Help - In Horse Training

Discussion in 'Problem Horses' started by GallopGirl088, Aug 2, 2012.

  1. katelol

    katelol Guest

    Thats surprising you say that LNT, I thought that its not nearly enough for a large underweight TB :p

    I would be feeding 4 sections of hay twice a day. And cups aren't a very big measurement so 3 cups each of the different items is probably just adding up to a reasonable protein requirement. The feed looks ok to me, just double the hay if you want to see a real difference in weight :)*
     
  2. sunline

    sunline Well-known Member

    you wont be able to check, unless she is scoped by the vet.

    her mouth sounds like it would have been a big problem, but dont forget racehorses predominantly have ulcers its just part and parcel really..

    if her behaviour continues to be girthy and aggrivated after her mouth settles down, it might do you a favour to try gastrozol or a herbal feed to help combat.
     
  3. GallopGirl088

    GallopGirl088 New Member

    Thanks Sugar's Mum
     
  4. Sikorsky76

    Sikorsky76 New Member

    As a trainer I see this a lot. You are not alone with this problem.
    And what I am about to say will no doubt offend you. But I have been doing this for 23 years and this is super common problem.
    Your horse is over fed and under worked. Change those two around and the problem will reduce.
    That horse is training you to put up with that crap.
    Remember race horses get put through there paces as young horses usually in stables where time isn't a virtue. Now the horse comes to you and all you want to do is be nice to the horse and he/ she responds like that.
    Firstly feed your horse just hay meadow hay is great grass in a paddock is bette always have a mineral block in the paddock. Don't stress if your horse isn't the size of a house. I would prefer a light horse that doesn't try to kill me than a fat rude horse (especially a young horse)
    Unless mine are working full time Twice a day for an hour or so seven days a week they don't get hard fed.
    It's hay and a mineral block. If they drop weight further I mix the hay up with bit of Lucerne in the morning oaten for dinner. Next day meadow for breakfast lucerne for dinner.
    If you hard feed and don't work them at least once a day depending on the horse. You will end up having to work off the food when you do ride. My colt can eat rocket fuel and barely keep his eyes open but that is his breeding and personality, yet my mare hypes up on air go figure but it's management of horses like this. (ie work lots of it )
    If they have paddocks to graze in great if not give them meadow hay lots of it.
    Horse will fatten as it develops. And TB are bred to race you can't have overweight race horses or they bust their legs. So if the horse is light on weight as long as the horse isn't so skinny you can count its back bones, if you can feel ribs that is fine or see them slightly. Just feed hay.
    Or send your horse to training where they can feed it hard food and work the horse.
     
  5. samgard

    samgard New Member

    Im hoping I wont get my head bitten off for disagreeing with some of the stuff on this thread but I wanted to chuck in my two cents worth. While sending your horse to a trainer is a fantastic ideas, it is costly (and if you're like me can be difficult to afford) - ALSO, I have been training my VERY difficult WB mare (rising 5) with alot of issues needing addressing. I have found it very rewarding (and a fantastic learning experience) to do the training myself (with assistance from instructors and experienced horse trainers). Yes, it does take more time than sending to a proffessional but how do you learn if you dont do it yourself? I also have friends who have sent horses away, had them "fixed" and then started having issues with them a few months down the track once the horse realised they didnt have the knowlege to prevent it.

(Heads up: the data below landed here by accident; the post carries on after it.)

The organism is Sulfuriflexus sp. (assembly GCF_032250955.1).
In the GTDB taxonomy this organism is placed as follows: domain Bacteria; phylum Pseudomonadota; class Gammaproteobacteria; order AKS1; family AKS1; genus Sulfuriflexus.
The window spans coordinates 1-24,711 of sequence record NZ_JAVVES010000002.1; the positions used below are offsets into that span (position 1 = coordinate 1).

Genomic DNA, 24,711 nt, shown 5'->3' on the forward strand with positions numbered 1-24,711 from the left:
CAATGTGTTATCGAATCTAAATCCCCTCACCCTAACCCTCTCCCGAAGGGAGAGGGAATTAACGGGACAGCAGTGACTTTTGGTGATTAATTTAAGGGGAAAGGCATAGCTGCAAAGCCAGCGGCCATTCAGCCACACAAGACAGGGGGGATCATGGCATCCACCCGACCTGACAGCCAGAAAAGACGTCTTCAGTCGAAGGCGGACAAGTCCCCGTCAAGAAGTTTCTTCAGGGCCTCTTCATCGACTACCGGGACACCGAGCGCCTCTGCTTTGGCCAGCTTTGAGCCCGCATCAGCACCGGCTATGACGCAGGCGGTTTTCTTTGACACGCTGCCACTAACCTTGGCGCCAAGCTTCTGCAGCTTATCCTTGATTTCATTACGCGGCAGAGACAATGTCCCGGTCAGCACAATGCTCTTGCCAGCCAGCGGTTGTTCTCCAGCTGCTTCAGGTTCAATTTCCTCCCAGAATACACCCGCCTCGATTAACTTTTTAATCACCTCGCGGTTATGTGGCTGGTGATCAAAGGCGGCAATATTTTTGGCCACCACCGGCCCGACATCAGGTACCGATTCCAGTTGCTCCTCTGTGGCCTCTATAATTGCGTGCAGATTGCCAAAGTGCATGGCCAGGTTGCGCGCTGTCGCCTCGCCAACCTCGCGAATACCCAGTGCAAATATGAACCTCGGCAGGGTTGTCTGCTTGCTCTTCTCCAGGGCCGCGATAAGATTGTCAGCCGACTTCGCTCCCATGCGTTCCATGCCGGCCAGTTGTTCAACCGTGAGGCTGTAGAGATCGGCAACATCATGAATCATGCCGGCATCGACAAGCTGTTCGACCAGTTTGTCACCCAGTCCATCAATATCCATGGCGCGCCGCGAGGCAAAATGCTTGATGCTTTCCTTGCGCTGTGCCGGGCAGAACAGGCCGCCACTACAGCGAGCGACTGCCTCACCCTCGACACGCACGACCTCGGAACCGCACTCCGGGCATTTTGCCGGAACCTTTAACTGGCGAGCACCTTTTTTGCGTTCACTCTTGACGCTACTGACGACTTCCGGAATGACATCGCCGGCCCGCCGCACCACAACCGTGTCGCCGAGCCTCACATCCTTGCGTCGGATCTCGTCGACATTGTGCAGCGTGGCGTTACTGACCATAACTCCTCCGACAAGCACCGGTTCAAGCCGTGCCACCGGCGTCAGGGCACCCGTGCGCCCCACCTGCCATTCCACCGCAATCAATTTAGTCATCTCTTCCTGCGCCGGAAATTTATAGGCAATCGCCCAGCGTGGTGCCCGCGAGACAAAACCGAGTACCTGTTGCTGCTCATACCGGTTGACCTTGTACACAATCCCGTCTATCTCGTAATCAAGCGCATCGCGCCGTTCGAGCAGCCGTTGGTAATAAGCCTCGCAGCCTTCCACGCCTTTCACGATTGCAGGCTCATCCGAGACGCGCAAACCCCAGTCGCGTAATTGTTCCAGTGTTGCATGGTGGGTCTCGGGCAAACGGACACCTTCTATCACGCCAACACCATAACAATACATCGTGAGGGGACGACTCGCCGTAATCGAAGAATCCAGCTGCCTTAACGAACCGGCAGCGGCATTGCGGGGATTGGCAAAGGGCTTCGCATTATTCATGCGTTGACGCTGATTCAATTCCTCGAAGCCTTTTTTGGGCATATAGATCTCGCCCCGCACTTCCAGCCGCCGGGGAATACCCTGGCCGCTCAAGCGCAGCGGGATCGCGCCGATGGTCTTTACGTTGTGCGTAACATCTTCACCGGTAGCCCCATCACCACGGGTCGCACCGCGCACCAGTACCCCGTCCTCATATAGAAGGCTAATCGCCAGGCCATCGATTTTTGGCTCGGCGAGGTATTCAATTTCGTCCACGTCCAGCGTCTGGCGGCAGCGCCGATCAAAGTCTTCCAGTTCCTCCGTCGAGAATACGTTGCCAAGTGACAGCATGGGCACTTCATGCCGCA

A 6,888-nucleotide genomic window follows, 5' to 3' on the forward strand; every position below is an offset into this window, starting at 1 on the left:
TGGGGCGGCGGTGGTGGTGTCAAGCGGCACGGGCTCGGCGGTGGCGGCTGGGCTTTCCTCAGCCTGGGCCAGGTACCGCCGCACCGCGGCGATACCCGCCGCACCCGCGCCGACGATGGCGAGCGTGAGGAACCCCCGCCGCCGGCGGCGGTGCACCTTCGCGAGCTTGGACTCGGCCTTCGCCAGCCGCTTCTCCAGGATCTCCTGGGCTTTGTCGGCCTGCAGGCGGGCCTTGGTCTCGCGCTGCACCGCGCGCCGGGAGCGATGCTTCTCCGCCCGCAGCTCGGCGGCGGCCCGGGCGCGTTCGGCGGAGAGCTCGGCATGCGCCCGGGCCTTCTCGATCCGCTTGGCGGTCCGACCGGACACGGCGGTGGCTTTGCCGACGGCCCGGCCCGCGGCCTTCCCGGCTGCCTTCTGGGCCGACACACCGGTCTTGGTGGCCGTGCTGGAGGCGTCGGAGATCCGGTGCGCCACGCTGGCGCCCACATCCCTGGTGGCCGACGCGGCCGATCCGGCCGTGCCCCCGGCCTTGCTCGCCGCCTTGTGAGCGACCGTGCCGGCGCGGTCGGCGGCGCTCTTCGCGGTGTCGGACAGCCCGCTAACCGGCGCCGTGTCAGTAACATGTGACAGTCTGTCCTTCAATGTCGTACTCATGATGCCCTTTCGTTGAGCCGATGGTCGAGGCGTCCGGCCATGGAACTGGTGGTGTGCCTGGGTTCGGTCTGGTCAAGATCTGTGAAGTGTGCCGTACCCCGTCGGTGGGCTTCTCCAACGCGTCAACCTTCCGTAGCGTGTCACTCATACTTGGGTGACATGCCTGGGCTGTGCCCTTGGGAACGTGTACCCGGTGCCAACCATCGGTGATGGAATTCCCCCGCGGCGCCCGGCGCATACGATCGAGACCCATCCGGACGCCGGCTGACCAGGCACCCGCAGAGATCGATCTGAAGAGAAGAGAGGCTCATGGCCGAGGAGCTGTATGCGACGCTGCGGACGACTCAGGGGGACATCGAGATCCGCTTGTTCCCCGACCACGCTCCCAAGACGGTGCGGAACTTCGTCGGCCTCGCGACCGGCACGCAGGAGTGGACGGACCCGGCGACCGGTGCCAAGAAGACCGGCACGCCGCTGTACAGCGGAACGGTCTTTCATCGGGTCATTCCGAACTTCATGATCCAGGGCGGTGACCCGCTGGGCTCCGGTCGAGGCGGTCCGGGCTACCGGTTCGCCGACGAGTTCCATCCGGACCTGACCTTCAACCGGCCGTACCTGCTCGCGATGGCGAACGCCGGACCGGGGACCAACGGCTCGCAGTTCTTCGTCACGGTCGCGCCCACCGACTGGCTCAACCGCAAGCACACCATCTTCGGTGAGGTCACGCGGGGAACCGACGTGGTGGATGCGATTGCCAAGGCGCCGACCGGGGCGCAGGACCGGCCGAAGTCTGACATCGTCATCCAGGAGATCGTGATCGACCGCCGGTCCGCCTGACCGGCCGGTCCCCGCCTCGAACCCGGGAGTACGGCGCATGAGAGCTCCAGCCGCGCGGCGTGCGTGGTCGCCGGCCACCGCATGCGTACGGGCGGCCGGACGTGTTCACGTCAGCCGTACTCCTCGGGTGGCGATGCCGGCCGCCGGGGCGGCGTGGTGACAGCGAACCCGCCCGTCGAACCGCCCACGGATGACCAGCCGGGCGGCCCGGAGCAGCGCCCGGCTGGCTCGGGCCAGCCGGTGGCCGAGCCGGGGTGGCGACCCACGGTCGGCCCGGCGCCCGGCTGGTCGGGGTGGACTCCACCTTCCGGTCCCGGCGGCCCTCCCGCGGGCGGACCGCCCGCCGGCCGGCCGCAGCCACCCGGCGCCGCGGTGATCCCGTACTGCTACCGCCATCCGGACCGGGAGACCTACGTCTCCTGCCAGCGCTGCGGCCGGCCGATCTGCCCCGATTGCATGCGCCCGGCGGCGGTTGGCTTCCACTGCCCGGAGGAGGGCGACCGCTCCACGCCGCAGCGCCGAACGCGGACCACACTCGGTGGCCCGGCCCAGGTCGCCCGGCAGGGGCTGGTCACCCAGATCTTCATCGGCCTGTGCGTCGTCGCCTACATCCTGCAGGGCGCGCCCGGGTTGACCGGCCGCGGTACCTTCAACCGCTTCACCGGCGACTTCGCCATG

I had to go back to basic groundwork after I started having issues with rearing and running away under saddle. I hated losing out on saddle time (and feeling like I was going backwards in my training) BUT the horse I have now is brilliant for having done it (in hand and under saddle). It is also possible to still have some saddle time whilst training in hand. After trying a variety of methods (Steve Brady and Andrew McClean to name a few), I used the Parelli 7 games for the ground work (with great success) and then used the John O'Leary method for remouthing (which is essential in any horse off the track). The O'Leary method has also helped with building muscle (in the correct places), obedience under saddle and working in a nice frame without resistance.
    However, I would address the following before even starting training (ridden or ground):
    Teeth - use a qualified dentist (with the right equipment) who will be able to let you know how often your horse requires doing (usually 6mo to 1yr).
    Pain issues - use a qualified proffessional who uses massage, manipulation and other therapy to assess and treat. Bowen may also be beneficial.
    Saddle - use a good saddle fitter to make sure your saddle is correct for your horse as well as fitting it correctly. I had to sell mine as it didnt suit this horse and buy another brand. Also use an elasticated girth like the pressure eze as it is more comfortable. Your bit is also important. I prefer using a full cheek snaffle to remouth and educate as it wont slide through the mouth and assists with turning.
    Wow, this is turning into a book - sorry. Also, feed wise, I have found the best way to put on weight without the fizz is Fibrebeet, Lucerne and Wheaten chaff and oaten hay. I also use Equilibrium B1 cool vitamin/mineral supplement which helps.

    Hope you have success. Please keep us informed of your progress! :)
     

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